• Jason Everett Miller

      Based on the method of typing you described, I am amazed you wrote such a cogent reply. I can have a hard time making sense with all systems running green.

      You make some great points. I am very disappointed to get the same treatment from a democratic Washington as I received from a neoconservative one. Fear as motivational bludgeon is wrong no matter how softly the stick is being swung. There seems to have been little let up in using fear as a frame, from the economy to swine flu.

      Is so much to ask for a proactive response to something rather than a reactive one? Can we just once back up a step before charging forward to confront the next War on Stuff. Like they taught us in little league. Pause or even back up a few steps before going for the ball, otherwise it will go right over your head. It is ridiculous the number of things that are going over our head.

      Be well, PCA. Look forward to seeing you around more often as your back is on the mend.

      • PseudoCyAnts

        There is a reason I specified the LP National, BTW. it’s along the same line of reasoning for using the term “contemporary conservative”, to differentiate what I perceive Real Conservatism to be.

        Check out this release from a new website/collaboration called “Center for Libertarian Press Information”: Libertarians: Don’t close the borders.

        I just found out about it. The project was conceived and is administered by Thomas Knapp, a long time LP activist, and already announced LP Presidential candidate for 2012, along with several other well-known long-term LP member, who are also troubled by the LP National’s tilt away from real libertarian theory.

        The first commenter on this release, David F. Nolan, is considered to be the founder of the Libertarian Party, because it was created at his house on December 11, 1971.

        • Jason Everett Miller

          Yeah, any overtly authoritarian response to a “crisis” would fly in the face of everything I understood the libertarian party to be.

          You make a great point about conspiracy conservatism. The underlying conservative methodology of deliberate and rational action based on as much objective evidence as possible could be a boon to implementing a progressive vision for this country rather than fighting against every common sense interpretation of reality.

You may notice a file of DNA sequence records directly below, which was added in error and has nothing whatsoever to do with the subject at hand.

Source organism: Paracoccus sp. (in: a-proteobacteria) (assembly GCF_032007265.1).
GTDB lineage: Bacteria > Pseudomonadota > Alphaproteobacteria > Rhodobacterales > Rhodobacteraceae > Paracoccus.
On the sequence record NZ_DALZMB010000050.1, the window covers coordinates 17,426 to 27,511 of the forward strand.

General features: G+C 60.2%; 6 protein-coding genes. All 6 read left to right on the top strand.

I have libertarian leanings in a lot of ways, which is why I focused on the GOP as a place to start making change. The democratic party doesn’t have that sort of methodology at its roots, so I would prefer to work with them to implement their great ideas in more workable fashion.

          It amazes me how little thought takes place on both sides of the fence when it comes to these sorts of discussions.

  • clearthinker

    One last comment here (though I doubt anyone will see it):

    The swine flu has made blogs like this popular this week. However, the efforts discussed here will quickly fade into the next crisis du jour next week. Much of what is mentioned here…and much, much more… is well known and was documented in a very good manner as early as 1999 in Rolling Stone and then in the book Fast Food Nation. I suggest anyone that looked at this blog get a copy of the book and read it.

    By the way, while “organic” labels may make you feel good, I suggest everyone look at the actual qualifying rules. “Organic” labels are now far more about advertising than actually describing the product.

    • Jason Everett Miller

      I linked to the Rolling Stone article, not sure if it was from 1999 or not. Also, this was less about swine flu and more about yet another industry killing our asses while we ask for more. Fast Food Nation is a killer book.

  • stillidealistic

    Jason, no surprise that my position continues to be that the meat industry consumes way too many resources. There are so many reasons to not eat meat. If this is the one that finally gets people to rethink meat eating, it works for me!

    • Jason Everett Miller

      I would be happy if we simply went back to an time (not that long ago) when it actually took time to grow animals and harvest them sustainably. I don’t think we’ll all be going vegetarian or vegan anytime soon, but we can moderate our intake dramatically. (CT makes a good point about consumption levels in this country. It is out of control.)

  • janet forrest (stillidealistic)

    So good to see so many old friends! Great post, Jason. I have been a vegetarian for going on 20 years now, and every day I’m happier and happier with my choice. I started out doing it because I didn’t want one more animal to die for me to stuff my face. I’ve added to that environmental reasons.